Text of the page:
Putting politics above moral requirements
Why we'll need a period of national grieving

Missouri's astonishing promotion of death

My state, Missouri, seems to have a weird fascination with death. Over the Memorial Day holiday, for instance, all kinds of reckless people gathered at the Lake of the Ozarks to party in such a risky way in the midst of this deadly coronavirus pandemic that even Gov. Mike Parson felt called upon to chastise the partygoers.

(And in the wake of the George Floyd murder, lots of protesters seem to be putting themselves and others at risk by taking to the streets in large, close-together numbers.)

Walter-BartonThis is the same Mike Parson who just a couple of weeks earlier refused to intervene and stop the execution of Walter Barton (pictured here), a man whose murder conviction was so tainted that even several of the jurors who convicted him said they were wrong to do that. (The only good thing to say about Barton's execution is that it came after a long legal process and that he wasn't summarily executed the way Floyd was by a police officer in Minneapolis.)

Over the years I've written in several venues about why capital punishment is wrong and deeply immoral. This RNS column by Shane Claiborne, author of Executing Grace: How the Death Penalty Killed Jesus and Why It’s Killing Us, says many of the things I've said about the death penalty, but it speaks directly to Christians who support it.

"(T)he death penalty," he writes, "wouldn’t stand a chance in America if it were not for Christians. On Missouri Gov. Michael Parson’s website, the last line of his bio reads: 'Governor Parson has a passion for sports, agriculture, Christ, and people.'

"Eighty-five percent of executions happen in the Bible Belt, and nearly all the states that are actively executing have Christian governors, like Parson. It is a stark reminder that the death penalty has survived not in spite of Christians, but because of us.

"If those of us who follow Jesus were to heed his words, 'Blessed are the merciful, for they will be shown mercy,' we could end the death penalty overnight. But, as it is, on May 19, Parson not only killed a man who was likely innocent. He also killed a brother in Christ. Barton was Catholic."

The reasons to oppose capital punishment are myriad, and need not even include religious ones. For instance, there's the economic argument that it costs far more to operate a death penalty system than it does to have a system in which convicted people are given incarceration punishments, not death. It's one reason that people who identify as politically conservative have increasingly moved to try to abolish the death penalty in various states. That, and the fact that juries sometimes convict innocent people, like Darryl Burton, for instance, about whom I wrote here.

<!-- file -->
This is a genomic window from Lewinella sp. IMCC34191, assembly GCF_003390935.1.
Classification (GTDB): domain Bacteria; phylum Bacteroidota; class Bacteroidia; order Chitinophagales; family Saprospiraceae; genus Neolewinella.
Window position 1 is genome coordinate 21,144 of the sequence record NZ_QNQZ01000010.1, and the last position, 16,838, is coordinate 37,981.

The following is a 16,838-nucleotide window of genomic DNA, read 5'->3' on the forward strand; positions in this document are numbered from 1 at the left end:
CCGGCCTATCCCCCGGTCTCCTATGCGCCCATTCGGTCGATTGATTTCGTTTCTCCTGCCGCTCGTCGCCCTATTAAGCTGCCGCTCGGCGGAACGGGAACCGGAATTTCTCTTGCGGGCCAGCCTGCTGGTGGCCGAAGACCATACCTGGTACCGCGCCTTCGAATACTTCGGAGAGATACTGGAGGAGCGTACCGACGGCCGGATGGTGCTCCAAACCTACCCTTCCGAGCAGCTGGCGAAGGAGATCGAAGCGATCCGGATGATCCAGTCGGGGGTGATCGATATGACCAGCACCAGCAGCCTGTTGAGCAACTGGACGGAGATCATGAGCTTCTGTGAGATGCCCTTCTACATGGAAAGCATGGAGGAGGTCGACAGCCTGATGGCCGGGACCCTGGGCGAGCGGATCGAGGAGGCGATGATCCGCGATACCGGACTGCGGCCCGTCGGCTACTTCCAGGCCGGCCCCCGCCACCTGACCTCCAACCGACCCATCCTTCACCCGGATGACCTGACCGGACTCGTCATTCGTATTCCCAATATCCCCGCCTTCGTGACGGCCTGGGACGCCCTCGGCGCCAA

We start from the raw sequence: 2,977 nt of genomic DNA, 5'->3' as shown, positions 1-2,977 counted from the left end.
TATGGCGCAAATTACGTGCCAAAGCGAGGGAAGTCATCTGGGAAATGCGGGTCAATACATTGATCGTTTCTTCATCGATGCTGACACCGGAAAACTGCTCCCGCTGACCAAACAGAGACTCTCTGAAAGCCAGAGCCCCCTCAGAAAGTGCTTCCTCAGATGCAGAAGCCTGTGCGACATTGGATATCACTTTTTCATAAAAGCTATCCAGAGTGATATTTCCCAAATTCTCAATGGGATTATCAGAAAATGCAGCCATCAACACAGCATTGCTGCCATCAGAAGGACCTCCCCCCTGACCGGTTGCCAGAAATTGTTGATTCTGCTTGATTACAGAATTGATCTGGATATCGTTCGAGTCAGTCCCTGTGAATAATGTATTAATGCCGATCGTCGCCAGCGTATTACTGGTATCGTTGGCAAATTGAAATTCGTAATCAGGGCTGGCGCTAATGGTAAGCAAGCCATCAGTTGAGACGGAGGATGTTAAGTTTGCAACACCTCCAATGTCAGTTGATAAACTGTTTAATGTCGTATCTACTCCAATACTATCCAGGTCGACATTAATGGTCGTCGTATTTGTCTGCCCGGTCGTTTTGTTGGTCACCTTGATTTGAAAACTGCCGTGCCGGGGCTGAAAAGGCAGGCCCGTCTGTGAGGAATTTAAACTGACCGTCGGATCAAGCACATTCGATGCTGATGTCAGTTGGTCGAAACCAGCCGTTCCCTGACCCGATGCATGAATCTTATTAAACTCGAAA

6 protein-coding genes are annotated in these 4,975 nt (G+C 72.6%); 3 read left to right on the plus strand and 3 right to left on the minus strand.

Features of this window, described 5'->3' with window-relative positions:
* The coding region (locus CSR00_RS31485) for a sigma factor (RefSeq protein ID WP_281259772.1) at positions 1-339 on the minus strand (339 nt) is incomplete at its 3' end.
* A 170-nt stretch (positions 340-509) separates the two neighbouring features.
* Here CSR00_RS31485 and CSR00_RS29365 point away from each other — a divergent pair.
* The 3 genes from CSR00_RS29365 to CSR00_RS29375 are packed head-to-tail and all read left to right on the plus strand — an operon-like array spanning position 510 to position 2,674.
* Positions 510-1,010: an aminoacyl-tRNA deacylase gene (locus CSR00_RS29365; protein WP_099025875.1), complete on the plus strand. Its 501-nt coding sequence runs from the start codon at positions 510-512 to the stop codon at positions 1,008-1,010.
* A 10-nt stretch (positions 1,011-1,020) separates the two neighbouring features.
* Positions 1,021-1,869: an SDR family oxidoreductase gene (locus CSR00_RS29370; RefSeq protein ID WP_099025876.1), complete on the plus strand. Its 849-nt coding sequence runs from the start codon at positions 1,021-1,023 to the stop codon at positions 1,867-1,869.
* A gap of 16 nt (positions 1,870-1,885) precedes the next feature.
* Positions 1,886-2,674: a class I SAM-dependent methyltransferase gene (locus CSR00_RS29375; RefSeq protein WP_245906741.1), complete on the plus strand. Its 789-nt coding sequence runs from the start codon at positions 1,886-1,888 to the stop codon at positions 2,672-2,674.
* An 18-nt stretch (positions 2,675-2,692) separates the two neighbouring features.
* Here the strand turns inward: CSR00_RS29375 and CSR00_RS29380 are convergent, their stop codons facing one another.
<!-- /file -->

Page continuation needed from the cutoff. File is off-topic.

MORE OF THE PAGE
The Barton execution was shocking and appalling. It will forever be a black mark on Parson's record and on the state in which I have worked for 50-plus years. Many people have spent much of this pandemic risking their own lives to save other lives. How sad that while that has been happening Missouri purposefully has killed a man who probably wasn't guilty. I'm embarrassed for my state.

(The photo here today came from the RNS column to which I linked you above and bore this caption: "In this Feb. 18, 2014, booking photo released by Missouri Department of Corrections, death row inmate Walter Barton is seen. (Missouri Department of Corrections via AP)"

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Quick quiz: Do you know what the religious consensus is about Walter Barton and George Floyd? That they were both of inestimable value in the eyes of God. That would be true of both of them even if Floyd hadn't turned his life around in recent years and become a person of faith. In any discussion or debate about the death penalty or racism or protesting or rioting, that's the place to start. They were children of God.

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P.S.: If you missed my latest Flatland column when it posted this past Sunday, you can find it here. It's about KC area clergy who, to their surprise, are finding at least a little joy in this dark pandemic time.


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